emedinews
Head Office: E–219, Greater Kailash, Part 1, New Delhi–110 048, India. e–mail: emedinews@gmail.com, Website: www.ijcpgroup.com
FIRST NATIONAL eMEDICAL NEWSPAPER OF INDIA
eMedinewS is now available online on www.emedinews.in or www.emedinews.org
  From the Desk of Editor–in–Chief
Dr KK Aggarwal

Padma Shri and Dr B C Roy National Awardee
Dr KK Aggarwal
President, Heart Care Foundation of India; Sr Consultant Physician, Cardiologist and Dean Medical Education Moolchand Medcity; Chairman Ethical Committee Delhi Medical Council; Chairman (Delhi Chapter) International Medical Sciences Academy; Hony Director IMA AKN Sinha Institute (08–09); Hony Finance Secretary National IMA (07–08); Chairman IMA Academy of Medical Specialties (06–07); President Delhi Medical Association (05–06), President IMA New Delhi Branch (94–95, 02–04); Editor in Chief IJCP Group of Publications & Hony. Visiting Professor (Clinical Research) DIPSAR

 

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eMedinewS Presents Audio News of the Day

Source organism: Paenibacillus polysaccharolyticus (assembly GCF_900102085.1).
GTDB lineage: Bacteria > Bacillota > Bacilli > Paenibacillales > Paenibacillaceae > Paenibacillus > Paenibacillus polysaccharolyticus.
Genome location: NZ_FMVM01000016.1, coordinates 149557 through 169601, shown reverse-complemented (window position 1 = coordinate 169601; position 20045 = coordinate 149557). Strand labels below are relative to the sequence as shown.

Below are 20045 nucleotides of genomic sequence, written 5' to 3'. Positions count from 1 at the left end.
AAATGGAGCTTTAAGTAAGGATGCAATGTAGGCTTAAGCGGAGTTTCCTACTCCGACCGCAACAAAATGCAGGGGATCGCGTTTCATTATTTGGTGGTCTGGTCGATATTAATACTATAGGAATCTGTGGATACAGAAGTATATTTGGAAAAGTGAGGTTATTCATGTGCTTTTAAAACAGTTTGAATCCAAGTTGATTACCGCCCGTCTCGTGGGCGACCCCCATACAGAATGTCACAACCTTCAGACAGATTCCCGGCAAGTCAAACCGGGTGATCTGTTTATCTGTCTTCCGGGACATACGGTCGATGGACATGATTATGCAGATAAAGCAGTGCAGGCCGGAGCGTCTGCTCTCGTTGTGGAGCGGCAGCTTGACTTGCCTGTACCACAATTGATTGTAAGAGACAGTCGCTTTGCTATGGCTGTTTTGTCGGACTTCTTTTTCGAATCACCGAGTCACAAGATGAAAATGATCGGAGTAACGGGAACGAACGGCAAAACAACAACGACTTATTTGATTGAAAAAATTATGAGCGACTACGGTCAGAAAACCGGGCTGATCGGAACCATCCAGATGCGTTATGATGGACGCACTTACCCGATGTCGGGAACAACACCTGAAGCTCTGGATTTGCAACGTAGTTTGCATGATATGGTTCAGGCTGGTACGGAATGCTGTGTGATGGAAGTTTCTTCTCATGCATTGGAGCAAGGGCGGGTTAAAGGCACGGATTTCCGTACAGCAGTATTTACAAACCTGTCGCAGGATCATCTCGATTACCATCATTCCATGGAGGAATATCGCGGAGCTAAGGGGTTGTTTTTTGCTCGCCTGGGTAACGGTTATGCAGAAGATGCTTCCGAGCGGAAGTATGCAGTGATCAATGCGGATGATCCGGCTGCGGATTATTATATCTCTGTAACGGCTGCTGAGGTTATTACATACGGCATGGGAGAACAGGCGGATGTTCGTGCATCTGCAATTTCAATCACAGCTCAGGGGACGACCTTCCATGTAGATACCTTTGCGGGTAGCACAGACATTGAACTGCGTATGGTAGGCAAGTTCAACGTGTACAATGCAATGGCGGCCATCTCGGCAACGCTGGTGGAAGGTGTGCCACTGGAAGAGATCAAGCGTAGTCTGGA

Photos and Videos of 3rd eMedinewS – RevisitinG 2011 on 22nd January 2012

Photos of Doctor’s Day Celebration

 
    Health Videos …

Nobility of medical profession: Aamir Khan Controversy (Video 1 to Video 9)
Health and Religion: Bharatiya Vidya Bhavan and Heart Care Foundation of India(Video 1 to Video 7)
Take Care Holistically, DD India health series, Anchor Dr KK Aggarwal (Video 1–3)
Chat with Dr KK On life Style Disorders

Health Update (Video 1 to 15)

 
  Editorial …

31st July 2012, Tuesday

Keeping blood pressure in the safe zone

Keeping your BP below 120/80 is the ideal goal to avoid a host of afflictions, including heart disease, kidney failure and erectile dysfunction.

When lifestyle changes fail to fix the problem, doctors tend to reach for the prescription pad and add medication.

  • Reduce sodium intake. DASH diet keeps sodium to 2,300 milligrams per day (about one teaspoon of salt). Cutting it to 1,500—not easy, but doable—works even better. The DASH diet can lower your systolic pressure (upper number) by 10 points or more.
  • Monitor your pressure at home. This can give you instant feedback on the benefits of diet and exercise and give you and your doctor a more accurate picture of your blood pressure. This is valuable, because some people experience "white coat hypertension," in which blood pressure spikes higher than normal when measured at the doctor’s office.